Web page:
Playwright Mark Ravenhill was educated at Bristol University where he studied English and Drama, and worked for the Soho Poly in London.
His first piece, a ten-minute dialogue called Fist, was staged at London's Finborough pub theatre venue. Max Stafford-Clark, director of Out of Joint Theatre Company, saw the production and invited Ravenhill to contribute a full-length play. This became Shopping and Fucking, produced by Out Of Joint Theatre Company, opening at the Royal Court Theare, London, in September 1996.
His next play, Faust Is Dead, was produced by the Actor's Touring Company and toured nationally in 1997. It was followed by Handbag in 1998, which won an Evening Standard award, and Some Explicit Polaroids, which opened at the Ambassadors Theatre, London, in November 1999. In 1998, while literary director of Paines Plough, a company started in 1974 to develop new writing, he organised 'Sleeping Around', a collaborative writing project.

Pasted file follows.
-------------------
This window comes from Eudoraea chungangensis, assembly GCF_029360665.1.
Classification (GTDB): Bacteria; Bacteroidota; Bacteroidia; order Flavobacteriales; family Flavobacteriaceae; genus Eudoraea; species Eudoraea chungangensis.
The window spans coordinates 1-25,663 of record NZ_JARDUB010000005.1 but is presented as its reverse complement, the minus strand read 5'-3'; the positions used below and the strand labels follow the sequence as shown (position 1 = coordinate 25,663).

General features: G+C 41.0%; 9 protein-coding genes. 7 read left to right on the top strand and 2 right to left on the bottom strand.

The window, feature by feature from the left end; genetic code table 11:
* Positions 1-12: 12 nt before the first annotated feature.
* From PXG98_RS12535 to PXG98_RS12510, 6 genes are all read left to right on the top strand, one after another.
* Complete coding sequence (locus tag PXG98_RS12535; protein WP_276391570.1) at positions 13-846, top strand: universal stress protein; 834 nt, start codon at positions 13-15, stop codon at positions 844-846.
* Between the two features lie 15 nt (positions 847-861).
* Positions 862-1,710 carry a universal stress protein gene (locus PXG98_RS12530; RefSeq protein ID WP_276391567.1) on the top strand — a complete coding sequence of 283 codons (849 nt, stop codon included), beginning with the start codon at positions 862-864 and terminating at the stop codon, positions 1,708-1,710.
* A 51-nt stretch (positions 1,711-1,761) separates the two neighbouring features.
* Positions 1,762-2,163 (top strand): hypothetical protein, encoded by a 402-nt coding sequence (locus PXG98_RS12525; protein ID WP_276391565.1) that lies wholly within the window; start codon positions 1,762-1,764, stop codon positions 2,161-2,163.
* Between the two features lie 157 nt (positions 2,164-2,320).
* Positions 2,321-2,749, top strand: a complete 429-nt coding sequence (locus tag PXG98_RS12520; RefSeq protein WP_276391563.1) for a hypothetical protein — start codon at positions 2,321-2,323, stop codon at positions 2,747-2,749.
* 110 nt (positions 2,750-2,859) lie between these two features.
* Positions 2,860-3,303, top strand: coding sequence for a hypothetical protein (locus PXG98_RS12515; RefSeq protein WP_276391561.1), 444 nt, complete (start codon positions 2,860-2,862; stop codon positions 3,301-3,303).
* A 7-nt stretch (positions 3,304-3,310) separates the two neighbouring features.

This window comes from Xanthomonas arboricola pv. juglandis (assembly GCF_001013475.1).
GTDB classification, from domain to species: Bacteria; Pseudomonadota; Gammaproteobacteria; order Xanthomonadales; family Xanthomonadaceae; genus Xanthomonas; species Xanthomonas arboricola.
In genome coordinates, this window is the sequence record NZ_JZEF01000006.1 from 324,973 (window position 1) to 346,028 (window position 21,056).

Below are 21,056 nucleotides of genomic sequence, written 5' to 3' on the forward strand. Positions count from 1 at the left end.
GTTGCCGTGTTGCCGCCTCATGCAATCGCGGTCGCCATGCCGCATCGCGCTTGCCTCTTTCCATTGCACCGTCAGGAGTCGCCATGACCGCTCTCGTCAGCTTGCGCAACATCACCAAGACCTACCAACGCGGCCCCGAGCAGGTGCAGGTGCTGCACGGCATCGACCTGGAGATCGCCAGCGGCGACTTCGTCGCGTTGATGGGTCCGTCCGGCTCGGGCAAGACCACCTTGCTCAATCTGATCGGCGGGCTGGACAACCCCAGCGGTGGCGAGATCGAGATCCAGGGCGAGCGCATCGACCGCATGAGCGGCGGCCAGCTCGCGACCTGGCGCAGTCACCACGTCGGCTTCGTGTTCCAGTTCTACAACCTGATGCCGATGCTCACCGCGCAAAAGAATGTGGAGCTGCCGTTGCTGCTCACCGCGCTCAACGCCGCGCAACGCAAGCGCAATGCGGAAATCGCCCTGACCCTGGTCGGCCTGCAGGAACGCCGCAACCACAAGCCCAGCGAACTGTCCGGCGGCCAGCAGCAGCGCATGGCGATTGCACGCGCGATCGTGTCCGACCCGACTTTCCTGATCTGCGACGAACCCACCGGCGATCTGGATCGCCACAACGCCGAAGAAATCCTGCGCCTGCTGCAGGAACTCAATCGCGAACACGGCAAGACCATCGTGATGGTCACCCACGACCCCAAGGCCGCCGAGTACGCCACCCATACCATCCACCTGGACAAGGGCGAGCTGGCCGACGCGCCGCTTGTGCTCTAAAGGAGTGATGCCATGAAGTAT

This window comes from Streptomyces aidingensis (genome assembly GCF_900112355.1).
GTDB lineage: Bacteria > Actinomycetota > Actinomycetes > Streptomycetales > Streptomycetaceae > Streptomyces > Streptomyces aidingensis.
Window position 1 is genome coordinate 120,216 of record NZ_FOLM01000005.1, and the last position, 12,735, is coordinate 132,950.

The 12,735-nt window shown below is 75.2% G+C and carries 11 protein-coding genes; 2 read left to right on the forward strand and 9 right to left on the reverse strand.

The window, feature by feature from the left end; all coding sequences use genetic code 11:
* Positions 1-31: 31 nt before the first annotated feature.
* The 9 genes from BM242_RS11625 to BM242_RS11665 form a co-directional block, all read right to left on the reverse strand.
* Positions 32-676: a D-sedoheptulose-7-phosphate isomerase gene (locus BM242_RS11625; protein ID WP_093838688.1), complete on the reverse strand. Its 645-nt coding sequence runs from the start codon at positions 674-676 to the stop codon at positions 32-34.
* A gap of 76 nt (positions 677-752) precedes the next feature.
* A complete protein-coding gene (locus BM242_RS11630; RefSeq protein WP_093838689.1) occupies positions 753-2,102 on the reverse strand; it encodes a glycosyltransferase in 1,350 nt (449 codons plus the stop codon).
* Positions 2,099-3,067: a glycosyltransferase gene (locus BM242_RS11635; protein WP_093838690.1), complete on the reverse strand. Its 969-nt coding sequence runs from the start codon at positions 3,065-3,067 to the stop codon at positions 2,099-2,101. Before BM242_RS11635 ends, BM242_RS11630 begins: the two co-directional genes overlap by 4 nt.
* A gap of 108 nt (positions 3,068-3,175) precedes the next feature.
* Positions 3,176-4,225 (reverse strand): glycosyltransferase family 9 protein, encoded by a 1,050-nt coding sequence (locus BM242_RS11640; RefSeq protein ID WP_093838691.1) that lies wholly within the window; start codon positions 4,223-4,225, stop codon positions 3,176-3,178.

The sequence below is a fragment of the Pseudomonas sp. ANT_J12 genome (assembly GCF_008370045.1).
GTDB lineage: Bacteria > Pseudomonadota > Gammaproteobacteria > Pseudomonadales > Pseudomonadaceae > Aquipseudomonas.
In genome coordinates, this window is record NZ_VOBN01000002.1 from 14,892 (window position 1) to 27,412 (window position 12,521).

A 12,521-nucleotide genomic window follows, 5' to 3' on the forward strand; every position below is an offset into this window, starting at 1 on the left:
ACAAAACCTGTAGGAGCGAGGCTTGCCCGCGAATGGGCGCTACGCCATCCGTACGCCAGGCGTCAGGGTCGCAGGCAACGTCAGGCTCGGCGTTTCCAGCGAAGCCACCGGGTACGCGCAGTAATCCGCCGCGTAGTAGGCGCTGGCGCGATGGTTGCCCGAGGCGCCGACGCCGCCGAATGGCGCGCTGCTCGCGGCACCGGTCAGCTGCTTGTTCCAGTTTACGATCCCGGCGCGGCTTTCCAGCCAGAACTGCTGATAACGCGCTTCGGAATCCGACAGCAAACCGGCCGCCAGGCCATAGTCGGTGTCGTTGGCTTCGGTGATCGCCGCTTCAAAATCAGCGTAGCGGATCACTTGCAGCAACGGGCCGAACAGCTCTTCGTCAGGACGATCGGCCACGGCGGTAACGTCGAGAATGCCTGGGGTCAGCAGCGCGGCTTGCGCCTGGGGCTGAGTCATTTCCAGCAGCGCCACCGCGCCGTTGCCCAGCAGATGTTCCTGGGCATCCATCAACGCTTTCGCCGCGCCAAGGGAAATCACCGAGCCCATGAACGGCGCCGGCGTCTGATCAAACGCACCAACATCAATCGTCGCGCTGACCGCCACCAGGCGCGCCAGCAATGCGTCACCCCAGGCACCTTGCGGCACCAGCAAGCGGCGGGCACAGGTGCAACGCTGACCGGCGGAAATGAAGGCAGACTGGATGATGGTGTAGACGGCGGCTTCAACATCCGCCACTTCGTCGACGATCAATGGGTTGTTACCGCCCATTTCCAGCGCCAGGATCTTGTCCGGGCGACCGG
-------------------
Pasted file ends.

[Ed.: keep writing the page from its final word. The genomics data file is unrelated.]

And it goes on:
Mother Clap's Molly House, set in 18th-century London, was first performed in 2001 at the National's Lyttleton Theatre with music by Matthew Scott. His radio play Feed Me was broadcast by BBC Radio 3 in 2000. Totally Over You (2004), is a play which explores the world of instant celebrity. In 2006, four further plays were published: The Cut and Product; and Citizenship and pool (no water).
Mark Ravenhill lives in North London. His latest play to be published is Over There (2009).